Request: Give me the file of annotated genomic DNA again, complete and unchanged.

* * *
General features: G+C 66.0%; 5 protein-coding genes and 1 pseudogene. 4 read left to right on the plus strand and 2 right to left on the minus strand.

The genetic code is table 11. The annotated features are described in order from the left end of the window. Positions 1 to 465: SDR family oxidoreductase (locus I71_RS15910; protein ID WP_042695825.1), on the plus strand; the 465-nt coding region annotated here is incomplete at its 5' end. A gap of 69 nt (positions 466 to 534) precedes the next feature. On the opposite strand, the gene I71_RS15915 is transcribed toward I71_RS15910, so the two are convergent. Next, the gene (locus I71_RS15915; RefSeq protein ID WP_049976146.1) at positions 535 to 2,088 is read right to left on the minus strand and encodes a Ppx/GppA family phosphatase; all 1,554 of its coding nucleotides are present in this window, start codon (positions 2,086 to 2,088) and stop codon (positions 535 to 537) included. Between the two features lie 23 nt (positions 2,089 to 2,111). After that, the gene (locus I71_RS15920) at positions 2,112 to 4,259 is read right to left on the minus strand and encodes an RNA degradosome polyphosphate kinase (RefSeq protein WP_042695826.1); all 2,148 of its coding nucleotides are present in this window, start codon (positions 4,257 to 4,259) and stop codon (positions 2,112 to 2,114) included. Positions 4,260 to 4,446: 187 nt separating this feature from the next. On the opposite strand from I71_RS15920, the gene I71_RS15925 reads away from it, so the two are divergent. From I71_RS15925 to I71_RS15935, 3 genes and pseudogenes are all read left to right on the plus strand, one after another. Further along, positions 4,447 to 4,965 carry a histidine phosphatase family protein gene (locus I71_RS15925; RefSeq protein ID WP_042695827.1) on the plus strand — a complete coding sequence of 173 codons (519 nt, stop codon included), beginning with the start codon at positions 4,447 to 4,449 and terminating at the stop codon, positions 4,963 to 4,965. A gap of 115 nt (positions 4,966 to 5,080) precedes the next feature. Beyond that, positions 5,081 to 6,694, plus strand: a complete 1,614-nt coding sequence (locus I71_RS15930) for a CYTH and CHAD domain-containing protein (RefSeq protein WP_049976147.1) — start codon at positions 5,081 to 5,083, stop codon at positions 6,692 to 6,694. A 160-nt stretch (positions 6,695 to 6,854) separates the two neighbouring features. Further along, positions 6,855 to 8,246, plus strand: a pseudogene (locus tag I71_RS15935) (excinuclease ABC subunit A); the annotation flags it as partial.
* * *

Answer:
General features: G+C 66.0%; 5 protein-coding genes and 1 pseudogene. 4 read left to right on the plus strand and 2 right to left on the minus strand.

The genetic code is table 11. The annotated features are described in order from the left end of the window. Positions 1 to 465: SDR family oxidoreductase (locus I71_RS15910; protein ID WP_042695825.1), on the plus strand; the 465-nt coding region annotated here is incomplete at its 5' end. A gap of 69 nt (positions 466 to 534) precedes the next feature. On the opposite strand, the gene I71_RS15915 is transcribed toward I71_RS15910, so the two are convergent. Next, the gene (locus I71_RS15915; RefSeq protein ID WP_049976146.1) at positions 535 to 2,088 is read right to left on the minus strand and encodes a Ppx/GppA family phosphatase; all 1,554 of its coding nucleotides are present in this window, start codon (positions 2,086 to 2,088) and stop codon (positions 535 to 537) included. Between the two features lie 23 nt (positions 2,089 to 2,111). After that, the gene (locus I71_RS15920) at positions 2,112 to 4,259 is read right to left on the minus strand and encodes an RNA degradosome polyphosphate kinase (RefSeq protein WP_042695826.1); all 2,148 of its coding nucleotides are present in this window, start codon (positions 4,257 to 4,259) and stop codon (positions 2,112 to 2,114) included. Positions 4,260 to 4,446: 187 nt separating this feature from the next. On the opposite strand from I71_RS15920, the gene I71_RS15925 reads away from it, so the two are divergent. From I71_RS15925 to I71_RS15935, 3 genes and pseudogenes are all read left to right on the plus strand, one after another. Further along, positions 4,447 to 4,965 carry a histidine phosphatase family protein gene (locus I71_RS15925; RefSeq protein ID WP_042695827.1) on the plus strand — a complete coding sequence of 173 codons (519 nt, stop codon included), beginning with the start codon at positions 4,447 to 4,449 and terminating at the stop codon, positions 4,963 to 4,965. A gap of 115 nt (positions 4,966 to 5,080) precedes the next feature. Beyond that, positions 5,081 to 6,694, plus strand: a complete 1,614-nt coding sequence (locus I71_RS15930) for a CYTH and CHAD domain-containing protein (RefSeq protein WP_049976147.1) — start codon at positions 5,081 to 5,083, stop codon at positions 6,692 to 6,694. A 160-nt stretch (positions 6,695 to 6,854) separates the two neighbouring features. Further along, positions 6,855 to 8,246, plus strand: a pseudogene (locus tag I71_RS15935) (excinuclease ABC subunit A); the annotation flags it as partial.